Details
Title Co-Host
Start Date 2001-00-00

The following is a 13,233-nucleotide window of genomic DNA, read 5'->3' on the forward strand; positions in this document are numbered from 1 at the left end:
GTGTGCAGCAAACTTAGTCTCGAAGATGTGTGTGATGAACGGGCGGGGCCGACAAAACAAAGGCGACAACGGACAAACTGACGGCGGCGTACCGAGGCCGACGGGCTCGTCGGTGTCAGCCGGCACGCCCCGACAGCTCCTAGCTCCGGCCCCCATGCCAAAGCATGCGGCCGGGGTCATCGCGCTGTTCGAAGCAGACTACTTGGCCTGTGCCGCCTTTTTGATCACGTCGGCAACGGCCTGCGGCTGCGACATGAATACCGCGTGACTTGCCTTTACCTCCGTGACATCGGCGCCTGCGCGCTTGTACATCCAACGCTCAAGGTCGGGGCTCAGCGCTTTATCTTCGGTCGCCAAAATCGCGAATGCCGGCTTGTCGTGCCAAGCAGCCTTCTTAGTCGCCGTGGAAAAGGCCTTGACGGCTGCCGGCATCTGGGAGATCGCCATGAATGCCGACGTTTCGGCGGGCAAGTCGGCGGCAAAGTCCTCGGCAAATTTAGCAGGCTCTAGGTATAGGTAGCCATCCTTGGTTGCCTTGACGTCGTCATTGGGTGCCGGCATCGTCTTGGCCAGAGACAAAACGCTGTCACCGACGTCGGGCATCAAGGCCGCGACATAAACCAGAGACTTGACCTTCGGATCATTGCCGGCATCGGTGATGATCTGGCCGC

Notes National discussion on teacher ownership/partnership Background Attached you’ll find the notes of a discussion about the idea of making available for public school teachers the ‘partnership’ model . . . the ‘ownership’ option . . . that has long been available to professionals in other comparable occupations. The discussion was held at Hamline University in Saint Paul MN September 25-26, 2001. It was made possible with the assistance of the Wallace/Readers Digest Funds, which is active in the effort to improve district, school and teacher leadership in public education. The meeting included a trip to Henderson MN to visit one of the high schools created by a teacher cooperative (partnership)formed in 1994; and later a conversation with teachers in three of the schools operated by the EdVisions cooperative. ooooo You may be interested in this discussion . . . this idea. A number of the most important questions about improvement seem stuck on the assumption of employment. It seems hard to find workable answers within the conventional, traditional notion that teachers must be employees. The meeting was an effort to think through how these questions might change, and whether better answers might appear, if the notion of employment were removed and the questions were re-thought on the assumption that teachers were partners in a professional organization which they collectively owned and ran. For example: o How would the discussion about school leadership change? o How might the problem of improving teaching practice change? o What would it mean for moving teachers into professional roles? o What might it imply for the takeup of technology in schools? o How would the discussion about teacher-supply and –quality change? The two-day discussion included policy people and teachers, union leaders and foundation executives and people in operating roles in the K-12 system. ooooo The meeting grew out of a project headed by Edward J. Dirkswager. Participants are now reviewing a book, Teachers as Owners, written & produced by the project to explain the idea.  WHAT IF TEACHERS COULD WORK AS PROFESSIONALS? The meeting began with an mid-day trip Tuesday to the school at Henderson MN run by the teacher cooperative (partnership) EdVisions. Back at the Hamline conference center we talked with a group of teachers from three of the schools run by the cooperative. Wednesday we moved to the general questions about the partnership, ownership, model for teachers. Here, condensed, is the way the discussion went. ooo Tuesday Morning: At the Minnesota New Country School in Henderson Doug Thomas: EdVisions is now handling nine schools; three elementary and six secondary. We’ve added six schools last fall and this fall. We’re planning to have three or four more next fall. The cooperative has about 120 teacher-members and about 12 at-large members. I’m one of the at-large members. This building is owned by a small development corporation. The financing came from the local bank, from the City of Henderson and from the US Department of Agriculture rural-development program. We’ll talk lots more about the co-op when we get to Hamline. Let’s talk mainly here about the school. [Note: A profile of New Country School and its program appears as Chapter Six in Teachers as Owners, the book distributed at the Hamline meeting.] Dee Thomas: The school you’ll see here is a grade 7 to 12 secondary. The students come from 11 different districts. Some travel up to 50 miles to get here. The school has no classes. Learning is entirely project-based. We want to produce students who can manage tasks in the way they’ll have to in life. The day begins with kids in their advisee groups. Each group has 18 students maximum. After that there is a period for math; the closest we come to a ‘class’ or course. Parents asked at the retreat last summer for a program of accelerated math. Then the students go to work on their projects. A student needs 10 project-credits a year; each credit representing 100 hours of documented learning time. Each project has to be ‘sold’ to me, as lead teacher; and to the student’s own parents, and to three adults here at the school. A senior project must involve a community person. It’s amazing how many directions you can go when you’re working with projects. As a high school principal in my former life my problem was to get kids to come to school. Here my problem is to get the kids to go home. Ian Keith: How do you develop the salaries and benefits for the personnel? Dee: We use about 60% of the budget for staff costs; well below the proportion in a conventional district. Basically when the people at each site meet the questions are: What do I contribute to the school? How long would it take to replace me if I left? What do I personally need to improve? The students have an input to this. There are perhaps 15 measures; ranging from length of service to involvement in the  community. In the end a decision gets made about compensation. Most of us have extra duty, for which there’s extra pay. We have eight licensed staff here (in one case two persons sharing one position) and six aides. We’re generalists first, specialists second. Liz Bruch: How do you orient people to such a different learning system? Dee: This year there are 33 new students; many of them from Northfield where we’ll open a school next fall. (The district board approved that proposal last night.) We ran a summer orientation - “boot camp” – to get them acquainted with project-based learning. Irving Buchen: What’s the holding power of the school? Dee: We lose some students. This model is not for everyone. We don’t lose many. [We then all spent time moving around in the school, watching the kids at work, talking to the students and to the advisers individually. At 2 p.m. we got on the buses for the trip back to Saint Paul.] ooo Tuesday Afternoon: The discussion at Hamline Stacy Becker: Thank you all for coming. We know it was not easy, for the out-of- town people especially. Some wanted to be here, but just could not. Henry Levin, at Teachers College/Columbia, is not here but wanted us to know his interest in “the democratic nature and productivity of cooperatives where workers both own and manage their enterprise”. This discussions was organized by the people at Hamline, with the help of the Wallace/Readers Digest Funds, which have a major interest in leadership and improvement. Our purpose is to start a discussion about the idea of teacher ownership and professional practice. We’ll explore this idea here today and tomorrow, and talk about how to broaden it into a national discussion. We’ve drafted a book about the idea. Each of you will get a copy when you leave. Ted Kolderie: New and unfamiliar ideas are always at risk. It may help if, first, we keep in mind the difference between the general idea of teacher ownership and the particular model of it that we saw at Henderson earlier today. It’s the difference between “a flying machine” and one particular kind of airplane. This will avoid the “Can it -? Will it-? Does it-?” questions that would come up if we were talking about some defined model. It may be good to be clear, too, that the kind of school produced by this one teacher partnership is not necessarily what would be produced by others. We’ll want to talk about the relationship between ownership and the kind of learning program teacher- owners will produce. Third: It will help if we think of the idea of ownership not as an end in itself but as instrumental . . . as a way to cause to happen things that need to happen if public education is to improve.  Ed Dirkswager: Let me try to convey the essentials of this idea. Teachers own and control the partnership. They control the budget, shape the organization, decide who’s admitted to practice, choose the learning program, set the compensation, evaluate performance. It will contract with some ‘client’ to provide educational services. A district could be a client. So might a charter school. A business firm might be a client. So might parents. Even one of the education-management organizations. Their entity may take any of several legal forms: partnership, cooperative, corporation, nonprofit. EdVisions is one particular example: a cooperative, with clients in the charter sector. Each partnership in teaching, as in other fields, is likely to be different in some way. If you’ve seen one partnership, you’ve seen one partnership. Discussion of the general idea began in Minnesota about 1980. Last year I was asked to get together people from different professional areas to expand the concept beyond the experience of EdVisions; to explore alternative designs and adapt the model to public education. This project has drafted a book, Teachers as Owners: Teacher Professional Partnerships, It addresses key questions: What is it? Who are the clients? What are the key ingredients of success? What are the options for design and operation? What are the implications for teachers, parents, students, districts, charter schools? for unions? for teacher education? for policy and policy-makers? There’s a profile on EdVisions. We’ll distribute it at the end of the meeting. It’s a draft; to be revised when we get your comments. Tom Toch: Did you consider handing out the book now, letting us look at it and comment tomorrow? Becker: Yes. But decided not to let the discussion have to react to the authors’ ideas. Discussion with teachers in the cooperative Stacy Becker: We have a panel of teachers from EdVisions schools. Bonnie Jean Flom was in Nerstrand elementary. Dee Thomas you remember from New Country at Henderson. Dean Lind is also an adviser there. Juan Figueroa and David Greenberg are from El Colegio in Minneapolis. Why did you do this? Flom: Survival. We converted to charter and went with EdVisions because we were going to be closed. I learned the advantages later. Thomas: I wanted the feeling of ownership. Lind: I wanted to be in charge. Security is not an issue for me. Teaching is a whole lot more secure than farming. I like being responsible for the success of the activity. Greenberg: We wanted students to take ownership of their work and we wanted to show them teachers could take ownership of theirs. Becker: What’s the biggest difference between working in the cooperative and working in the district?  Lind: Getting out of the antagonistic relation between administrators and teachers. Structure really does make a huge difference in performance. Q (Tom Toch): Is ‘profit’ a priority for people in the cooperative? Lind: No one wants to work for nothing. Greenberg: My opportunities are wider here than in the district setting. Becker: How do you make the tradeoff between compensation and program? Flom: As a conversion we started with the district scale and kept “commensurate with” it. We ‘balance’ because teachers now see the whole picture, the whole budget. Lind: New Country got to the tough decisions only last year. Our newer schools, like RiverBend at Mankato, got to them earlier. Greenberg: We started with the salary- offered; formed the co-op later. We then did a review at the end of the year. Q (John Parr): How large will the cooperative get? Thomas: We’re feeling now we’re getting too large, at about 120 members. Ron Newell: It’s important, though, that key decisions – as re: pay – are decisions at each site; a much smaller group. Parr: How big could you be at a single site: 120 teachers? Greenberg: That would imply 2,000 students. EdVisions is about small schools. Toch: How do we distinguish the effect of site-management from the effort of teacher-ownership? A larger-scale organization might generate (in co-op terms) ‘savings’ for members. Doug Thomas: EdVisions is now considering whether to form the teachers at the sites into separate cooperatives, with EdVisions itself becoming a ‘service cooperative’ for those school-level cooperatives. At the moment each site sends two representatives to the EdVisions board, and if we get up to 14 schools even that begins to be a sizeable group. This year there will likely be the first ‘dividend’ paid from EdVisions back to members. Bruno Manno: What equity do members have? Lind: There’re two levels of membership: a basic $25/year dues and $100 if a teacher becomes a stockholder. Jeremy Resnick: I can imagine a 1,000-student high school with this model and not everybody having to be a participating partner. If you’re too small isn’t there a risk of losing a key member? Newell: Money isn’t primary. EdVisions doesn’t actually own anything. Not the building; not the computers. Its only ‘capital’ is its intellectual property. Doug Thomas: The National Cooperative Bank wanted us to “capitalize the cooperative”. This puzzled us, but I guess they felt that members would feel more allegiance if they had an economic stake. Dirkswager: If members even invested money for cash-flow it might cause them to have a different attitude. Joe Graba: Recognize, this is Minnesota where the charter law requires teachers be a majority of the board of the school. Steve Ramsey: Is this at all like an EMO (Education Management Organization)? Greenberg: An EMO contracts to manage the school. You still have an employer/employee arrangement. Ramsey: Is there anything of the boss/worker relationship in your organization? Lind: I think we want to be in full control of everything we do. Eric Hirsch: Might you expand into teacher training? Newell: That’s certainly in my mind. With learning project-based our needs are clearly different. Mankato State and Hamline are becoming involved with us. Becker: What was your preparation for this? Greenberg: My teacher-training was not much help. My life experiences were better. You have to know how to choose good colleagues; your co-owners. Bob Wedl: What turnover have you had, among teachers? Why? How do you deal it when you find someone who needs improvement? Dee Thomas: Not major; two this past year, one voluntary and one not. Jane Krenz: Are some of your teachers on leave from districts? Dee Thomas: Currently, none, at New Country. Becker: Does the cooperative make a difference? What’s good and not-good about it? Greenberg: I have to ask whether I want all the work that goes with ownership. Flom: It really clicked for me when I saw the paychecks come from EdVisions and not from the district. All of us getting around the table together was a new experience. Charles Kyte: Do you see tensions, as between senior and junior people? Lind: Struggles and disagreements are normal everywhere. Liz Bruch: Do you see yourselves differently now? Dee Thomas: I see myself doing this to be a professional. We get opportunities you never get as an employee. Flom: You make things happen, not have them happen to you. Jim Bartholomew: Have you thought of applying the partnership idea to a subject area; to a department of a school? Dee Thomas: To special education, maybe. EdVisions members have done some consulting; with five traditional districts, for example, on project-based learning. Toch: What’s the ‘down’ side? Are there liability issues? Doug Thomas: We’d worried for a while about decisions on personnel generating a liability for unemployment compensation that would fall on other sites, but this has been worked out with the state. For general liability each site carries $2 million of insurance. The co-op also is insured. Partly this question did help move us toward breaking down the cooperative. When we do that we’ll have to deal with the reserve built up; 20% of budget. Lind: That reserve is in (New Country) school, though, not in EdVisions. In effect EdVisions has not been charging the school enough. Irving Buchen: What could be done in a traditional school; how far could a district get to what you have? Greenberg: Maybe have the teachers select the principal. Dee Thomas: Maybe have teachers decide the learning program and their own professional development. Becker: How real is the fear of failure? Dee Thomas: The pressure to meet the needs of students and parents is there all the time. We always have to be on our toes. Greenberg: This comes from being a charter school more than from being a cooperative. The co-op adds an important element, though. Manno: Let me come back to this question of the relation between the ownership and the project-based learning. Is this learning design somehow facilitated by ownership, or could you have gone to some other model? Dee Thomas: Ownership gave us the freedom to put in the learning model we wanted to have. Barb Kelley: Does the cooperative watch all the schools, for signs of failure? Lind: We surely do not want a school to fail. We may have to exercise more oversight. Graba: Back to this means-and-ends: How does ownership affect students and parents? Lind: It lets them hold us accountable, as we make the decisions. If there is criticism we get it first-hand. Dee Thomas: If parents want us to change, this model lets us change tomorrow. We don’t have to go through endless committees. ooo Wednesday Morning: The idea of teacher ownership, and its implications Stacy Becker: We’re talking both about an idea and – as yesterday – about a particular application of it. One of the challenges today will be to set aside that particular school and its learning model, and to look at the idea of ownership, and its effects, separately. Some of you have asked to be clearer, first, about how the ownership and control is set up in the case of EdVisions and other ways it might be set up. Ted has some graphics. Ted Kolderie: Slide #1 shows New Country and EdVisions as they started. The local district sponsors (charters) the school. The school is a standard nonprofit corporation. It just has no employees. Its board manages contracts: for facilities, for transportation, for lunch, and – with EdVisions - for the learning program. Slide #2 shows EdVisions’ growth, to serve the other schools. Slide #3 shows how it might look if, as Doug suggested, the site teams become the co-ops and EdVisions becomes a ‘service cooperative’. Other co-ops form cooperatives for services; as for auditing. The other slides show other possible models. (Staying in the charter sector) a school could – shown in #4 – hire an administrator, who could employ people for ‘operations’ and contract with a teacher partnerhsip for the learning program. Or - #5 – the school might have a master contract with the partnership and the partnership might then hire an administrator and others to handle the non-learning operations . . . rather than share these among the teachers, as EdVisions does. EdVisions is involved only with whole, discrete schools; only in the charter sector. Teacher partnerships might also appear in the district sector, and might be either smaller or larger than a school; might contract to run, say, the science department of Stillwater High, or the Montessori program in Minneapolis’ elementary schools. There’s another variation that’s emerged, which I don’t know how to do in a graphic. John Parr should just talk about it. John Parr: I’m from Milwaukee. For 25 years I ran the AFSCME union local for local government employees. I now consult with unions mostly on health-care questions. But my daughter is a 17-year teacher, looking for change. A year ago we visited Henderson. On the way back I sketched out an arrangement to do this in Wisconsin. There in order for teachers to stay in the state retirement program the school would have to be an ‘instrumentality’ charter. This means teachers would continue as employees of the Milwaukee Public Schools (MPS) and under the district master contract. I proposed that the cooperative, the Chapter 185 organization that would hold the charter, be formed just for the teachers’ professional life. The school is sponsored by MPS. It opened this fall, with 200 kids; grades 4-8. In time the YMCA  will put up a new building which its program and the school will share. It’s a new experience for these teachers. The lead teacher is a 30-year veteran. Becker: What security do they have? Parr: It’s a work in progress; a real challenge. We hope the school will succeed. The teachers are district employees. MPS has 6,000 teachers, so there are other places the teachers can work if the school doesn’t succeed. Rose Hermodson: The teachers have re-employment rights? Parr: The teachers are employed by the district; simply assigned to the I.D.E.A.L charter school. We have an MOU (memorandum of understanding) with the union about all this. John Ayers: Was that difficult for the union? Parr: Not really. It was already moving this direction. Wedl: How is a teacher released? Parr: Obviously there’s no experience with that. Wedl: Well, what would the process be? Parr: The school would use the peer-review process in the MPS contract. Kolderie: What authority do the teachers have there? Parr: They set the budget. They get to select the teachers. They can decide how many teachers to have. They choose the learning program. Ullrich: How do the students get there? Parr: They choose to be there. Harold Larson: Is the agreement with the district board? Parr: Yes. In Wisconsin the school isn’t a legal entity. So the cooperative holds this charter. It’s accountable to the board. Dirkswager: Does this include pay-for- performance? Parr: The coop uses the MPS salary schedule which doesn’t now have that provision. Jon Schnur: Does every teacher hired become a member of the co- op? Parr: The teachers aren’t hired by the co-op; they’re employees of the district. But, yes, all do become members. They set up a leadership structure, etc. Stacy Becker: Let’s talk about the broader implications of this whole ownership idea. Some of the questions are clear. Can ownership reasonably be expected to help with the solution of major problems facing public education? Does it have potential to change the way teachers practice? Might it speed the takeup of new technology? Is it a part of the solution to the problem of school leadership? Might it help increase the supply of quality teachers? Does it relate at all to the financing of education? What would it mean for teacher education? What does it imply for unions – including the unions’ desire to get their members into the control of ‘professional issues’? What other questions do you see, about its implications? Ian Keith: How might it affect student achievement? Ed Kirby: Would families tend to prefer a school run by a teacher partnership? Parr: Are there risks professionally, if not economically? Jeremy Resnick: Would it cause successful programs to expand? Bob Wedl: Might it make the private sector more accountable? Companies have buried schools for years in garbage: Would this make book publishers more accountable? Rose Hermodson: How does it fit with the current push for standards? What in the state or national system would need to be changed, to facilitate this? Bob Lace: Would it create a more humane learning environment? Dave Ferrero: What would attract large numbers of teachers to this model? Laura Bordelon: What difference does the opportunity for ‘profit’ make? Louise Sundin: How would a partnership be exposed to the new ideas about learning methods? Eric Hirsch: Would it change what ‘a teacher’ is? John Mauriel: How would it affect patterns of expenditure? Stacy Becker: OK, let’s try to work through these questions. Hirsch: There’s a major discussion now about how teachers should get in to the profession. The National Board for Professional Teaching Standards and the National Commission on Teacher Accreditation believe control should be in the hands of the professionals. Others believe strongly in ‘open’ entry to teaching, where the district or the school or the parents are the judge. Or in having the state control. Wedl: But in Minnesota ‘the state’ is the Board of Teaching, controlled by teachers. Kolderie: Why wouldn’t ‘ownership’ simply fit into whatever decision emerges? Tom Marr: In medicine professionals control by peer review. This hides lots of problems. Reviewers looking at mistakes in practice tend to feel, “There but for the grace of God . . .” Keith: (To MNCS people) How do you deal with questions of quality? Dee Thomas: Any small group has the friendship/quality dilemma all the time. When I go for review there is some discussion with me present. At some point I leave; but I have “an ally” who stays, who tells me later what was said – blocking out the names. We try to sit down early when we see problems coming. Newell: Remember that our project-based learning has changed what ‘teaching’ is; so peer review has to work on a different standard. As we have changed the expectations for teachers, we have changed what peer review is about. Barb Kelley: It is hard to isolate the variables; to know for sure what’s not possible without ownership of the practice. My sense is that ownership forces you into full reform; forces teachers to face the tradeoff between compensation and program; forces them all to move quickly; gives everyone a common vested interest in the decision about our approach to teaching and learning. By contrast, in traditional settings some of these things are untouched by teachers, or are touched only partially, or not so quickly. Parr: My daughter would never stand for peer review except in the context of the group having defined a common purpose. Kirby: Barb’s point is perfect. Elsewhere even in the charter sector the responsibility lies really with the board of the school. Keith: Lots of businesses fail. Do we want to risk this with schools? Most nations rely on centralized government arrangements. Mauriel: We clearly are, in this, talking about a larger role for the market. Jennifer Henry: I wonder if teacher ownership does force change in the larger system. Resnick: I’m thinking about what Barb said. Ownership does force the people who are in daily contact with kids to take on these issues of professional quality, compensation, etc. It doesn’t go to “the board” in this arrangement. So there’s a greater urgency to act, in this arrangement. Dee Thomas: EdVisions adds a layer of accountability to what’s in the charter arrangement itself. Dirkswager: There has to be a culture that demands good learning. Ownership, as Barb suggests, will intensify the pressure to do all this right. And if you have quality you will have lower costs and people will come to you. Hirsch: But in this public system there can’t be failures: You have to be 100% right. Kolderie: No institution works without failures. The institution today contains lots of failure. You simply try to keep the rate as low as possible, and to be continually improving. Remember, too: Lots of big things grew from small beginnings. Stacy Becker: We’re coming toward the end. Let me ask now for some general observations, first from those who have to catch an early plane. Steve Ramsey: I was an educator; also an administrator of University Hospital in Columbus. In medicine the physician carries the responsibility for life or death decisions. Risk forces you to be good; to be professional. Jeremy Resnick: It’s exciting for me to see the Henderson teachers deal with the key issues. I’m coming to see this probably is because of the co-op. I’m still wondering, though, if it’s essential for everyone to be a full participating member. Bruno Manno: What is government’s role? What limits should there been on a school’s freedom of action; on the teacher-owners’ freedom of action? I also think about our current ‘accountability’ discussion. States may be moving in the wrong direction with this rationalistic model. Finally: Is this too much about the teacher? What is the role of incentives for organizations? Just questions to think about. How does this idea move into the national discussion? Stacy Becker: We’d like your help now in thinking about how this idea can move broadly into the national discussion. We’re going to break into small groups for the next 45 minutes; then reconvene. Please, in your groups, try to think also about what other pieces of the K-12 system will need to adjust, to make the ownership idea possible. [Several ideas recurred, in the discussions in the different groups. The question of how to get the word around about the idea seemed hard to separate from the question of how to get the idea tried.] o It is a kind of chicken-and-egg problem. It’s hard to get people interested in the general idea unless you can show them some working examples; but it’s hard to get people interested in creating a working example unless you can get them interested in the general idea. o There is a need for more models, and different models. o The ‘ownership’ being talked about here lies at the end of a spectrum; with, at one end, a ‘feeling’ of being in charge . . . a ‘sense of ownership’ . . . and, at the other, the fact of truly being the legal and economic owner. o Journalism is an important way to get the idea known. The emerging electronic newsletters may be a good vehicle for dissemination. Foundations may or may not be helpful: Some are risk-takers but others look for ‘sure things’. Legislators tend always to be looking for new ideas, to bring home from a national meeting. o Try to make contact with the people who are working to solve the key problems in public education. If you can show the ownership idea may be helpful, they will be interested and helpful. o The broad public opinion will be important; the public’s perception of teachers, and its sense of the ownership idea as affecting the profession. o Show that teacher ownership can affect student learning. Show that the working examples can be sustained and replicated.  Stacy Becker: What other comments and observations, before we finish? Barb Kelley: The teachers becoming national-board certified fall into two groups. Some want more; want larger roles. These would be interested in ownership. Others just want to be better teachers, where they are. Ownership, as a result, will not become universal; just as not all want to be board-certified. It will be a leveraging factor, stimulating other change. There is a range of ‘control’; economic ownership being the ultimate. People will have to consider what are the costs and benefits of going to that final stage. Tom Toch: The power of this idea, I’m sensing, seems to lie less in the ‘profit’ dimension than in the authority it offers to teachers. The element of risk it contains is a powerful driver; the need to attract students has a powerful effect. So it would seem that if teacher ownership comes into the district sector it should be accompanied by choice, to make it effective. The shared liability it involves may be a motivator; may be a deterrent to some. Its real power will be realized only when it does come into the district sector. Once outside the charter sector it’ll be easier to see the effect of ownership itself. Whether this happens will depend on the how both district administrators and the teacher unions respond. Finally, I’m not sure ownership can improve student learning. Ownership can change some things which then can improve learning. But ownership doesn’t do that directly. Mindy Greiling: I’ve long been convinced of the importance of options. One size does not fit all. I’ve supported options for students. There should be choices for teachers too. Alice Seagren: Clearly New Country has given teachers control and they have provided effective teaching. I do have a question if it’s possible for this to impact the whole district structure. The public and the parents do demand qualified teachers; we do have to think of new ways of doing things. We should look at the cooperative idea as a choice for teachers. Louise Sundin: We see the contract not as a restraint, as I gather some do, but as a reform document. It gives permission for change and for risk-taking; gives teachers a way to trust change. As we look at the shortages now of both teachers and administrators we realize we have to respond to the younger people coming in to education. They insist on a strong professional culture; they do have a more entrepreneurial spirit and are less trustful of traditional public institutions. We probably do have to provide some opportunities for these attitudes to be satisfied, so I am trying to be open to this idea. I am thinking about questions of size. Sometimes size helps, as by depersonalizing peer review. Also, it is hard for a very small group to ‘keep up’. Our number one issue for teachers in the shortage of time: Add to the current pressure the responsibility for managing the school could make things worse. We’re struggling even now to get teachers to take leadership roles. (My feeling, by the way, is that if principals want to be instructional leaders they should get national board certification. If they don’t want to do that, they should be business managers only.) Anything that improves the perception of teachers is good, but the best way is to pay professional scale. Bob Lace: The idea will need to be discussed with lots of individual teachers. Laura Bordelon: It’s an option that expands opportunities . . . creates broader roles . . . for teachers. Not everybody wants to move into administration. Jim Bartholomew: We need to give greater autonomy as we move to greater accountability. Eric Hirsch: I think this has a good deal of potential for teacher-retention. About recruitment, I’m not sure. States have tried to recruit new teachers, but with limited success. Urban and rural schools especially have had to rely on certification waivers. Dave Ferrero: It’d be good to develop relations with the groups trying now to recruit teachers from non-traditional sources, such as Teach for America: The kind of people they contact might be especially interested. Keep a distinction between the ownership idea and the kind of learning program produced: A group of teacher- owners could probably open a KIPP school, for example. Rose Hermodson: There’re two threads here. One has to do with creating an environment in which teachers cooperate on the education of kids. The other has to do with generating new models of learning. We need to decide what we want most to accomplish. Jon Schnur: Maybe there should be some R&D work, expanding out of EdVisions. I want to thank you for doing this meeting. It is rare to bring together EdVisions with policy people; to bring together people who do not agree on most everything. Walter Enloe: Our profession has not really grown up yet. Teachers do not have the stature they need. Deirdre Kramer: This conversation has given us material to take to our faculty. It will be disruptive, I hope; in the best sense. We need to be ‘disrupted’. Doug Thomas: It has been helpful for EdVisions too. We know how to run these schools. We have some idea of the destination for this idea. We will keep working to get there. We’d be the first to agree ownership is not for everyone. But we have got to get opportunity for teachers. I quit the profession because I found it way too restrictive. We are naively optimistic; will keep just plowing ahead. Ron Newell: We have to remember why we did this. We all felt there was a better way for kids to learn. We felt teaching was becoming less professional; less collegial. Dee Thomas: We have to remember, it is about the kids. Stacy Becker: Thank you all very much. We are adjourned. Do be sure to get your copy of the book from Kim Farris. ooo The Participants John Ayers heads Leadership for Quality Education, the business community’s liaison to the reform effort in Chicago and now also a charter-schools resource center . John Bacal heads SchoolStart, a Twin Cities-based organization that helps develop new schools. He has been education aide to Saint Paul Mayor Norm Coleman. Jim Bartholomew handles education for the Minnesota Business Partnership. Stacy Becker is a consultant in Saint Paul. She was budget director for San Francisco before returning to Minnesota to be budget director and public works director for the city of Saint Paul. Bill Blazar directs governmental affairs for the Minnesota Chamber of Commerce. Laura Bordelon handles education affairs for the Minnesota Chamber of Commerce. Bob Brown is a professor of education at the University of St. Thomas in Minneapolis. Elizabeth Bruch is with Cappella University, an on-line university based in Minneapolis. Irving Buchen is a consultant on organizational development based in Fort Myers FL. Lori Crouch is on the staff of the Education Writers Association. Edward Dirkswager was most recently a consultant to physician groups about change. He had previously headed one of Minnesota’s largest medical/hospital group, served as budget director and commissioner of human services for the state of Minnesota, and as deputy mayor of Minneapolis. Walter Enloe is a professor in the School of Education at Hamline University in Saint Paul. Kim Farris is an associate with the education-policy group at Hamline and handled arrangements for the meeting. David Ferrero is an education program officer for the Bill & Melinda Gates Foundation, which has invested in the replication of the New Country/EdVisions model. Joe Graba was a science teacher who got into politics; chaired the Education Finance committee in the Minnesota House of Representatives. He was deputy commissioner of education and ran the Minnesota vocational-technical college system. He was dean of the Graduate School of Education at Hamline University. Eric Hirsch works with education policy questions for the National Conference of State Legislatures in Denver. Mindy Greiling is the ‘lead’ for the Democratic-Farmer-Labor caucus in the House K-12 Finance Committee in Minnesota. She served as an elected member of the board of education in Roseville, a Twin Cities suburb. Jennifer Henry is a graduate student in the Kellogg School of Management at Northwestern University, and a member of the first group being trained by New Leaders for New Schools. Rose Hermodson is director of governmental affairs for the Minnesota Department of Children, Families and Learning. She was previously lobbyist for the Minnesota Federation of Teachers. Ian Keith is a teacher and president of the Saint Paul Federation of Teachers. Barbara Kelley, an elementary teacher in Bangor ME, is chair of the National Board of Professional Teaching Standards. Ted Kolderie is senior associate with the Center for Policy Studies in Saint Paul. Ed Kirby represents the Walton Family Foundation and its interests in new schools. He is based in Boston. He was earlier the chartering officer for Massachusetts. Deirdre Kramer is dean of the Graduate School of Education at Hamline University. Charles Kyte is the executive director of the Minnesota Association of School Administrators; earlier, superintendent in Northfield MN. Bob Lace is vice president of the Saint Paul Federation of Teachers. Tom Marr is a pediatrician, now a senior executive with HealthPartners in the Twin Cities area. Bruno Manno is the program officer for education at the Annie E. Casey Foundation. He was assistant secretary for policy in the U.S. Department of Education. John Mauriel is a professor in the Carlson School of Management at the University of Minnesota. For 25 years he director the school executives leadership program for the Bush Foundation. Michael Offerman is president of Cappella University, based in Minneapolis. John Parr spent 25 years as the head of the AFSCME local that covers employees of local government in Milwaukee. He now consults mainly with labor unions on health- insurance issues. Steve Ramsey heads the association of chartered schools in Ohio. He was previously the chartering officer for the district in Cincinnati. Jeremy Resnick was a math teacher who started a charter school in Pittsburgh. He is now back on policy questions; thinking for the Community Loan Fund about how to expand quality schools in the city. Jon Schnur heads New Leaders for New Schools, based in New York. Earlier he worked with Secretary Riley and with Vice President Gore on education policy. Alice Seagren chairs the House K-12 Finance Committee in the Minnesota Legislature. She served previously as a member of the board of education in Bloomington, a Twin Cities suburb. Louise Sundin is the president of the Minnepaolis Federation of Teachers and a vice president of the American Federation of Teachers. Dee Thomas is lead teacher at Minnesota New Country School. She was earlier a teacher and high school principal in a district in central Minnesota. Doug Thomas heads the Gates/EdVisions project. He began as a teacher; served as an elected member of the board of the LeSueur-Henderson district at the time New Country School was created. Tom Toch helped start Education Week; then was an editor of US News & World Report, following education. He is now at the Brookings Institution in Washington, finishing a book on Edison Schools and following the new-schools efforts of the Bill & Melinda Gates Foundation. Jeannie Ullrich works for Edison Schools and its teacher-training program. Robert Wedl is in charge of strategic planning for Minneapolis Public Schools; was earlier assistant commissioner, deputy commissioner and commissioner of Minnesota’s Department of Children and Learning during the administrations of Gov. Rudy Perpich and Gov. Arne Carlson. Rev 11-7-01